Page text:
Alejandro A. Alvarez / Philadelphia Daily News
Thursday, Feb. 4, 2010 | 4:13 p.m.
There was much to talk about when UFC President Dana White answered questions on Thursday following a pre-fight press conference for UFC 109.
White is known for sitting down with the media and shooting straight answers to any questions leading up to an event. Here are some highlights from Thursday's chat.
Chael Sonnen's sudden chatter
Chael Sonnen has been a fighter in the UFC since 2004, but never has the middleweight received the kind of attention he has as of late.
In the weeks leading up to his co-main event bout with Nate Marquardt, Sonnen has made some fairly inflammatory remarks. His choice of topics: There's no such thing as a game plan in mixed martial arts, full-time fighters are really just guys who like to play Nintendo Wii and the sport is secretly full of scumbags.
White said that while Sonnen has the right to say whatever he wants, he didn't agree with the majority of the comments.
"That came out of left field and I didn't agree with 90 percent of what he said, especially that there are no game plans," White said. "Tell Randy Couture there's no such thing as a game plan. Couture won most of his fights using a game plan."
White also said he didn't agree with Sonnen's comments on UFC middleweight champion Anderson Silva. According to Sonnen, the Brazilian champ speaks perfect English but pretends he doesn't around the media because he doesn't like the press.
"That's the dumbest thing," White said. "Pretty much everything (Sonnen) said sounded like one of my Youtube video rants — all crazy and made no sense."
When's Brock Lesnar coming back?
According to White, UFC heavyweight champion Brock Lesnar should be ready to go by either June or July.
The former WWE star has been sidelined since UFC 100 with an intestinal problem but announced earlier last month that the issue had been dealt with and he would be coming back this year.
The heavyweight division should be sorted out by then. Lesnar will fight the winner of a March 27 fight between Frank Mir and Shane Carwin. Or, if the winner of that fight gets injured, he'll face the winner of the Feb. 21 fight between Antonio Rodrigo Nogueira and Cain Velasquez.
"We've got to find out what's going to happen in the next two fights," White said. "This fight in Australia (Nogueira vs. Velasquez) will happen and then the one in Newark (Mir vs. Carwin). If everything goes perfect, Brock should fight probably in July or the end of June."
Taking UFC global
The UFC sold a 10 percent interest in its company to the Abu Dhabi government-owned Flash Entertainment in January, and White says it's already seeing the benefits of the deal.
One of the key contributing factors to the decision was that the UFC believed the company would accelerate its growth in China.
Apparently it worked, as the popular Chinese Web site Sohu.com has agreed to air the UFC 109 pay-per-view to its audience this month. White says it's just the beginning of a greater movement into Asia, which will include deals in India and South Korea.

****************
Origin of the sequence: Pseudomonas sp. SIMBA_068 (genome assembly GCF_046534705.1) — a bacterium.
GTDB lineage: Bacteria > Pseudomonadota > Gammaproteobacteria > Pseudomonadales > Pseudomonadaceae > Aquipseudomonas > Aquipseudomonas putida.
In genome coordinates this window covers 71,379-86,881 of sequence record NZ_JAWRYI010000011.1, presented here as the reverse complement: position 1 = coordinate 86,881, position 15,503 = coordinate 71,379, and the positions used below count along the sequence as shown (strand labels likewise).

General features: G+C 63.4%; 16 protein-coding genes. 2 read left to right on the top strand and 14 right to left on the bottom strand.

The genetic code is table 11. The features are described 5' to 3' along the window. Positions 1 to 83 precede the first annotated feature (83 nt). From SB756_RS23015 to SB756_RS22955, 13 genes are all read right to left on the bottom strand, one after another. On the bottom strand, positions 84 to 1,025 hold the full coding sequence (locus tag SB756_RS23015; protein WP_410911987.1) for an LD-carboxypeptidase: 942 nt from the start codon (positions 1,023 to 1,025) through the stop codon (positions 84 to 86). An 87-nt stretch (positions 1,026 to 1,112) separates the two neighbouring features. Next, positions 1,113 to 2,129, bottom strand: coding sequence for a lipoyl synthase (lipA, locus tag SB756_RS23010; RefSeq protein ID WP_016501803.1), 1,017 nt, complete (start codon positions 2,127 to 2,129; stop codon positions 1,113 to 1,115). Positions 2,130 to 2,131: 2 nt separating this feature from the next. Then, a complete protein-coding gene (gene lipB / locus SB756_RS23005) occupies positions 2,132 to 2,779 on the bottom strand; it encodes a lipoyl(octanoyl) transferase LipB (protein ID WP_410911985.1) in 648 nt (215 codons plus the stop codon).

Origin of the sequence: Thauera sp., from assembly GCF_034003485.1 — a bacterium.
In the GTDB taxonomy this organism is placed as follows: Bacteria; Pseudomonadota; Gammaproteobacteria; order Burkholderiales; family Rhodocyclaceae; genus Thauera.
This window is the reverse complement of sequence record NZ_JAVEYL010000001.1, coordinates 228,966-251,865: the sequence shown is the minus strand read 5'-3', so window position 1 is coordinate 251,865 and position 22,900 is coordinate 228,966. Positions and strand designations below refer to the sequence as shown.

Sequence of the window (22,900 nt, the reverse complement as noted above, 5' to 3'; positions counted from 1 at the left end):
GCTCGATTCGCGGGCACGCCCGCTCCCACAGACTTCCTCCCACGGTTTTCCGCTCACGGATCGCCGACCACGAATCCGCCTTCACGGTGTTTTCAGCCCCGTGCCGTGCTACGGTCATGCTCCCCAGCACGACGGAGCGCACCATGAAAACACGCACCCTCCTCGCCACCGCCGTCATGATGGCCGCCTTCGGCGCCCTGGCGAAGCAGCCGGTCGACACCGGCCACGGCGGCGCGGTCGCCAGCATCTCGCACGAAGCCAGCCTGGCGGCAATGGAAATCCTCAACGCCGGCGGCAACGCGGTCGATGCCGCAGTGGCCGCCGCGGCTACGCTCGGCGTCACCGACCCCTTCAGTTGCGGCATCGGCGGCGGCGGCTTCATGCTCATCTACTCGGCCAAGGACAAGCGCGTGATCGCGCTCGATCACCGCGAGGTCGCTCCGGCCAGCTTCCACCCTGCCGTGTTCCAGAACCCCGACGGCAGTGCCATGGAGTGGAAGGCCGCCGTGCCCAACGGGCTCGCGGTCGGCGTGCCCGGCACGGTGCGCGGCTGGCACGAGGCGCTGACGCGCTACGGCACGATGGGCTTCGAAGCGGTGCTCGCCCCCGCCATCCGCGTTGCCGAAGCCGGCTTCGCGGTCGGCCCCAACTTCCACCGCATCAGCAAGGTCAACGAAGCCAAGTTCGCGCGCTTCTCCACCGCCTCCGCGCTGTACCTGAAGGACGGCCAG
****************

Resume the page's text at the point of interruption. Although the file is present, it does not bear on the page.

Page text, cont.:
"We're very aggressive in China right now," White said. "In China, television is run by the government, so all these kids are on the Internet. Sohu.com is the most powerful Web site in China."
Herschel Walker did great, but he's not a legitimate fighter
Former NFL star Herschel Walker was dominant in his professional MMA debut last week at Strikeforce in Miami, defeating Greg Nagy by TKO in the third round.
While White says he respects the 47-year-old's athletic ability, he's far from considering him a legitimate fighter.
"I don't want to be rude to Herschel Walker. He's one of the greatest athletes ever," White said. "But if he fights anybody of decent caliber, he's going to get beat. It's fun he tried it. But do you want me to take him seriously in this sport? I can't. It's impossible."
Nick Diaz doesn't play the game
Newly crowned Strikeforce welterweight champion Nick Diaz called out, among others, UFC welterweight champ Georges St. Pierre after defeating Marius Zaromskis at the Miami event last week. But unless Diaz learns to act more responsibly, that matchup will never happen.
White said he's always been impressed with Diaz's skills and signed him to fight in the UFC from 2003-06, but Diaz's behavior outside of the cage may keep him from ever returning to the organization.
"I like Nick Diaz, but he refuses to play the game," White said. "You have to follow certain rules. Last time he was in the UFC, he got in a fistfight in the hospital. You can't do that kind of stuff. He's very talented; he should be in the UFC. Everybody has to play the game this much."
Aldo vs. Faber is good enough to be on PPV
The WEC, sister company to UFC, rocked the boat a little with fight fans when it announced that it would move to pay-per-view for the first time in company history with a featherweight championship fight between Jose Aldo and Urijah Faber in April.
While some fans have complained that they will now have to pay $44.99 to see the fight, White says that nobody can make a case that the championship fight isn't worthy of a pay-per-view.
"That fight," said White, when asked what went behind making the decision. "I've heard (fans) are not happy. That's what pay-per-view costs. Does anybody think that fight won't be worth the money?"
White said he couldn't come up with another WEC matchup that would justify a pay-per-view off the top of his head, but the decision wasn't made lightly.
"To jump into pay-per-view, you don't do it overnight," White said. "I'm actually surprised Strikeforce has been so smart in not transitioning to pay-per-view. Everyone thinks it's the answer, but it will put you out of business."